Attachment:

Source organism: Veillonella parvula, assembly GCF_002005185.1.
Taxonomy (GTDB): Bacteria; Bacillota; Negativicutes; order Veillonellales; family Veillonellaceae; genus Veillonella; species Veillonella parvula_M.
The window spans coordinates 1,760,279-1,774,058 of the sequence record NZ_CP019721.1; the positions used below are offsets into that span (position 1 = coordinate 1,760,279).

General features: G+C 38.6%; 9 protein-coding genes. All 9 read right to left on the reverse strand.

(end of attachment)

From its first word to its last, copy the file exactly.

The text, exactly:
Source organism: Veillonella parvula, assembly GCF_002005185.1.
Taxonomy (GTDB): Bacteria; Bacillota; Negativicutes; order Veillonellales; family Veillonellaceae; genus Veillonella; species Veillonella parvula_M.
The window spans coordinates 1,760,279-1,774,058 of the sequence record NZ_CP019721.1; the positions used below are offsets into that span (position 1 = coordinate 1,760,279).

General features: G+C 38.6%; 9 protein-coding genes. All 9 read right to left on the reverse strand.